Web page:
These Photos of the Beatles Will Take You Back to Beatlemania
Anyone who loves The Beatles will probably remember the term “Beatlemania,” the name given to the frenzied enthusiasm for the English band in the 1960s. Beatlemania began in 1963 and continued long after The Beatles broke up in 1970. The phenomenon took hold in Europe and then crossed the pond to the United States. And everywhere the band went, they were greeted by crowds of screaming fans.
Ahead, discover some amazing photos that trace the story of The Beatles and take you back to the height of Beatlemania.
1. The Beatles began with John Lennon and Paul McCartney
The group that would become The Beatles got its start in 1957, with a chance meeting between John Lennon and Paul McCartney at a show that Lennon played with another band. NPR reports that Lenon and McCartney wouldn’t adopt the name “The Beatles” for another three years. But NPR notes that “that meeting between two boys on a sweltering summer afternoon kick-started a creative partnership that yielded nearly 200 songs valued at close to a billion dollars.”
Next: Their first gig didn’t pay very much.
2. They earned £5 for their first gig at Cavern Club
In the photo above, Paul McCartney plays onstage at the Cavern Club during the early days of The Beatles. The Telegraph reports that for the band’s first show at the London venue, “was hardly an auspicious affair.” The show took place at lunchtime on February 9, 1961. “They were paid £5 for the appearance, a concert that wasn’t advertised, and George Harrison was nearly denied admission to play because he was wearing jeans.” The basement club wasn’t full, and customers ate sandwiches and hot dogs during the show.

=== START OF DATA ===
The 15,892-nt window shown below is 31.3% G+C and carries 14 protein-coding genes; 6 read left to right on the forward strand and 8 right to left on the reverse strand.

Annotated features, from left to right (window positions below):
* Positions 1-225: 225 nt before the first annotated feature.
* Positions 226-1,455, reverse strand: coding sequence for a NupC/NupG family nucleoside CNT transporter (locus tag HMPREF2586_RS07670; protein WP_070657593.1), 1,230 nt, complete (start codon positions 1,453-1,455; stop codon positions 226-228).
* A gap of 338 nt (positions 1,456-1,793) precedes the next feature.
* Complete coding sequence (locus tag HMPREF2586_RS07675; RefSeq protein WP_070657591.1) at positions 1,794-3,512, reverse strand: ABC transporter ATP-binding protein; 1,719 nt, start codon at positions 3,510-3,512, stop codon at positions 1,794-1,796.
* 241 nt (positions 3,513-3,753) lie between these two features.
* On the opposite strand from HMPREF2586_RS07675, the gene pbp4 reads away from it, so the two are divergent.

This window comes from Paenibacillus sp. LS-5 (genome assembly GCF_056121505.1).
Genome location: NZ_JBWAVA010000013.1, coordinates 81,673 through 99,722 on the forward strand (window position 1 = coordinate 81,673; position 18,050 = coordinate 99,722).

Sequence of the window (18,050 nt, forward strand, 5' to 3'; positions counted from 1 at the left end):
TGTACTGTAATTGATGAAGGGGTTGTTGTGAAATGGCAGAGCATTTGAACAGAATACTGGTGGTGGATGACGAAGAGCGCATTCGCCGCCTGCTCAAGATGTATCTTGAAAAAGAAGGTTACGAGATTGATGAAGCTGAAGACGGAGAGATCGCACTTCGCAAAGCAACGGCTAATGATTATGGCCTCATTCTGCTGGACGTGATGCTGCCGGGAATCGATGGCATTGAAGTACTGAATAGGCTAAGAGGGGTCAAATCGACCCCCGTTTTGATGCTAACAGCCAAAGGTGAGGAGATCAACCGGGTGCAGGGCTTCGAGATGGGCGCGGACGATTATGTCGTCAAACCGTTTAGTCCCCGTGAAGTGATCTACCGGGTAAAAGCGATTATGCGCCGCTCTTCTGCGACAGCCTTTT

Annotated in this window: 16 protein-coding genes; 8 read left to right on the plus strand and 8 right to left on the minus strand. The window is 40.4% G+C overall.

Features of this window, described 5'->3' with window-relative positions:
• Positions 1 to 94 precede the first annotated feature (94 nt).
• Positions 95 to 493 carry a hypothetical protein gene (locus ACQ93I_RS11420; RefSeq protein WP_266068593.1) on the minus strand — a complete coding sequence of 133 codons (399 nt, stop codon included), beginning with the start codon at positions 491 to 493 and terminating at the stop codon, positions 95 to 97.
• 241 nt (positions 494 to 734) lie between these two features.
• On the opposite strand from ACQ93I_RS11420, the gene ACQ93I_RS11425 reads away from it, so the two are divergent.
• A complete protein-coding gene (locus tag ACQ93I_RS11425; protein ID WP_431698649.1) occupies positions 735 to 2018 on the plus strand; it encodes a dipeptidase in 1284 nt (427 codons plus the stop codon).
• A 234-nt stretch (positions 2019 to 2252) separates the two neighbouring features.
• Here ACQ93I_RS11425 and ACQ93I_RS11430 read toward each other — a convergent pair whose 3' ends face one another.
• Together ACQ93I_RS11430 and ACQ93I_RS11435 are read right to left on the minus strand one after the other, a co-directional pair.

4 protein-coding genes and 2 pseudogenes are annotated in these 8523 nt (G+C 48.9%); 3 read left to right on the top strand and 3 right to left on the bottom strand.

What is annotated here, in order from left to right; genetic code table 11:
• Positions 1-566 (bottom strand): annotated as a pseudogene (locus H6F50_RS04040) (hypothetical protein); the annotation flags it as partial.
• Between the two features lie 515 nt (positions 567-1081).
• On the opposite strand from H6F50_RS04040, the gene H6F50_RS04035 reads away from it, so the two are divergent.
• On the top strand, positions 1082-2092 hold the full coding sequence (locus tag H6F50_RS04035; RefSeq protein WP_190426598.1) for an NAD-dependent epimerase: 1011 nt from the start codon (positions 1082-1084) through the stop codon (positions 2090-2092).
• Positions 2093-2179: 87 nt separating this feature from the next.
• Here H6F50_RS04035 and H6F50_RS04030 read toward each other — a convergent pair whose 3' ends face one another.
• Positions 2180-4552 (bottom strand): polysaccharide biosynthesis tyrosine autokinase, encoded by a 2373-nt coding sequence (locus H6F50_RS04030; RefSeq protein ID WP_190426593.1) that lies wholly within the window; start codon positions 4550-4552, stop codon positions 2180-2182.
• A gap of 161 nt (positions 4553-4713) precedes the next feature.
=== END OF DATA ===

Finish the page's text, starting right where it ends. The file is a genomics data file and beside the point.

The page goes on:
Next: They went abroad to hone their skills.
3. The Beatles honed their skills in Germany, and then got discovered
Billboard reports that The Beatles’ first recording contract was signed in Hamburg, Germany, where the band — which then consisted of John Lennon, Paul McCartney, George Harrison, and original drummer Pete Best — “honed its craft playing gigs in the city’s boisterous nightclub district.” They played every night for three months in a row. Then, a 1961 recording session produced the single “My Bonnie,” which never hit the top charts. But it led to The Beatles’ discovery in Britain, a manager named Brian Epstein, a contract with EMI, and then their first hit, “Love Me Do.”
Next: This was the beginning of Beatlemania.
4. Beatlemania soon broke out
Soon, The Beatles replaced Pete Best with Ringo Starr. And when they hit it big, fans loved all four members. The Daily Beast reports that “John was typecast as the clever, intellectual one; Paul, the romantic charmer; George, quiet and mysterious; and Ringo, the easygoing goof.” When “Beatlemania” got its name in 1963, any appearance the band made was attended by masses of “teenage girls fainting, weeping, and peeing themselves en masse, even as battalions of policemen herded them behind fences and barricades. And always, of course: the screaming.”